- Associated Press - Saturday, October 15, 2016

MEMPHIS, Tenn. (AP) - On the second floor of the Pink Palace museum, monkeys, clowns and trapeze artists lay on a table waiting to put on a show again.

That may not happen until March 2018, when Tim Giles and the Memphis Pink Palace Family of Museums finish the restoration of the Clyde Parke Miniature Circus.

Giles has been charged with restoring the circus back to working order, a process he began a year ago.

“It’s an amazing artifact,” said Steve Pike, director of museums. “It’s really a great piece to teach kids about science, because what makes it run is simple machines.”

A $500,000 grant from the Plough Foundation will allow the museum to fix the circus and eventually transport it to its new home on the second floor of the Memphis Pink Palace Mansion, Pike said. It has not operated in the museum since the 1970s, he said.

The circus is currently separated from the public by windows, but visitors can occasionally catch Giles tinkering with the gears, chains and sprockets underneath the green deck where the figurines and tents rest.

On Wednesday, Giles worked on the mechanical underpinnings of the table, which serves as the ground for the 15-foot “big top” tent and menagerie made of duck cloth. An American flag and four others flew from the big top, which held a tiny audience underneath.

Parke lost his job as an accountant during the Great Depression, and in 1930 began work on the mini-circus as a chance to make some money, Pike said. A work in progress, Parke brought the circus to many fairs and events but did not officially complete it until 26 years later. Parke hand carved and painted each of the thousands of pine wood figurines that make up the circus.

According to an informational booklet published by the “friends of the Memphis Pink Palace Museum,” the finished circus has 50 horse-drawn wagons, 100 horses, 60 circus animals, and thousands of audience members and performers.

Pike described Giles as “not only a master craftsman, but a detective.” Giles is using notes left behind by Parke to put the circus back together, but a lot of the work requires improvisation, he said. Parke used whatever he could find to build the circus - some wheels are even made of checker game pieces. The museum plans to leave everything above the deck (figurines, tents, etc) intact, but the mechanical pieces underneath will be repaired, restored or replaced as necessary.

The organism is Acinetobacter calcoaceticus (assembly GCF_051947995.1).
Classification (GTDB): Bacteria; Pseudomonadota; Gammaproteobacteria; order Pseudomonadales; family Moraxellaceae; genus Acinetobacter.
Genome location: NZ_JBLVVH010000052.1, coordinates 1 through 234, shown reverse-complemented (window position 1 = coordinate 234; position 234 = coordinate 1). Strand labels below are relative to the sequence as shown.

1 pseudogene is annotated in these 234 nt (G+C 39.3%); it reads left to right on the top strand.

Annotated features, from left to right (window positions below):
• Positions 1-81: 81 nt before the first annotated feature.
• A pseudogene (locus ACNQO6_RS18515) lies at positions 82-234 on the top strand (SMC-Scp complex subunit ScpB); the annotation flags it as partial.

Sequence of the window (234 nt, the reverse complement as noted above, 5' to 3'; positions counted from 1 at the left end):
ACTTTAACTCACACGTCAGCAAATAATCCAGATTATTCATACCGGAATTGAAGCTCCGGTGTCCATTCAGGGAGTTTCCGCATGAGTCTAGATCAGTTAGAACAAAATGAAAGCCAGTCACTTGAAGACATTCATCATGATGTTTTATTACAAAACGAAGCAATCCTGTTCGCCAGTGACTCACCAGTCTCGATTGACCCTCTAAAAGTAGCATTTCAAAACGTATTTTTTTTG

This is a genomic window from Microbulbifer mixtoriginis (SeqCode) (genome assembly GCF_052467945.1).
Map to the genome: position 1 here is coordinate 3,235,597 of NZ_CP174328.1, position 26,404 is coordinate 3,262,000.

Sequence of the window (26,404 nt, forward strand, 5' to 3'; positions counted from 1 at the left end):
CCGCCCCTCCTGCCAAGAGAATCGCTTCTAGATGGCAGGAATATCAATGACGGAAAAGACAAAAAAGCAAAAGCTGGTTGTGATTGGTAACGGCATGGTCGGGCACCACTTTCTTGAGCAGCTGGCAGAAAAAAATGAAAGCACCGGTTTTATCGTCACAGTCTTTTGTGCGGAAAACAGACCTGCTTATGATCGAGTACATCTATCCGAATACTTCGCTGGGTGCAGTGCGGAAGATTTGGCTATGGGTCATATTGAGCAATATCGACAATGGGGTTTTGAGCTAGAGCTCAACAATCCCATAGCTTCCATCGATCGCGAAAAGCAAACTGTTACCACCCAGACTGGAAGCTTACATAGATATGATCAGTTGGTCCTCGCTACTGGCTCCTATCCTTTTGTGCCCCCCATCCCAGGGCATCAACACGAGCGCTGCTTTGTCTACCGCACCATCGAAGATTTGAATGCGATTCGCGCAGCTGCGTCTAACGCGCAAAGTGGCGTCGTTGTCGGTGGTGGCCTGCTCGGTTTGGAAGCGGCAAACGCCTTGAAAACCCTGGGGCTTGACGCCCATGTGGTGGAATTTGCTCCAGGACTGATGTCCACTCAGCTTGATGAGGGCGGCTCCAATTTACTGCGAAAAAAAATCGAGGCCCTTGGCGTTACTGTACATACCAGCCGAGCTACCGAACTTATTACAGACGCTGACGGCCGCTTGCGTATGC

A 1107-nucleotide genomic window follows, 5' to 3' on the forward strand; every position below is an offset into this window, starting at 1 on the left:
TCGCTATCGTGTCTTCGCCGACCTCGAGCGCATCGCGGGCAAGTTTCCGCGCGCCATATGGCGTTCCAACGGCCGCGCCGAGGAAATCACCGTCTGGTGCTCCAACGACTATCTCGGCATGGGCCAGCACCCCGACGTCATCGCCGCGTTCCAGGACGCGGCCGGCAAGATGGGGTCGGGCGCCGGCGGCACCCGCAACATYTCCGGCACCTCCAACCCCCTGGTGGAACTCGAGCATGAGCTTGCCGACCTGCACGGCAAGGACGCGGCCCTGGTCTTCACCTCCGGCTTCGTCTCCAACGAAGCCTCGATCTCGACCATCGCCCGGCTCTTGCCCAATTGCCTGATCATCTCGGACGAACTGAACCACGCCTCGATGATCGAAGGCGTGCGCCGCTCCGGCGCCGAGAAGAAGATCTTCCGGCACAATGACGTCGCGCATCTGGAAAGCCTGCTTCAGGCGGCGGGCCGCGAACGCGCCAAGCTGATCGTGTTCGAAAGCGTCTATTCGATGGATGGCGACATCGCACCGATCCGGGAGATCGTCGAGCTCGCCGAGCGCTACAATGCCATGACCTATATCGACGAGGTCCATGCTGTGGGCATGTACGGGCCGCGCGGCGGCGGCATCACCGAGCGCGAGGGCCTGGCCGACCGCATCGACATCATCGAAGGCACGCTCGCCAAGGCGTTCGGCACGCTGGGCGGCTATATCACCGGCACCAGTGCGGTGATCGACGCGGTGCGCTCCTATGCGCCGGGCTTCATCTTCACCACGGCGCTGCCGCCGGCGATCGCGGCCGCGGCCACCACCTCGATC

Before she brings a figurine to the museum basement to clean, museum curator Laurel Albrecht notes where each piece was located on the circus grid and marks it on a note card. Then, she cleans of the individual pieces, using a cotton swab and distilled water to clean the years of dirt and dust covering each item.

“We made a decision pretty early on to keep the restoration as mild as possible,” Albrecht said, adding that if some figurines have chipped paint, they will remain that way to preserve the circus’ authenticity.

Once cleaned, the figurine goes back up to Giles‘ work space and Albrecht places it in its appropriate place on a spot along the wall, which is marked with painter’s tape for each part of the circus deck grid.

“It’s hard to keep it all straight, but I made up a grid with numbers and letters according to how it’s set up,” she said. “We’re trying to over label everything.”

A tentative opening date is March 1, 2018, when the Pink Palace Mansion reopens to the public after renovations. Pike said the museum has yet to finalize a schedule for how often the circus will run - it depends on what kind of shape the parts are in when it’s finished.

Parke built the circus to run a few times a year, so it will probably not be a daily event, Pike said.

“It will never be operational all the time,” said Wesley Creel, administrator of programs.

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Information from: The Commercial Appeal, http://www.commercialappeal.com

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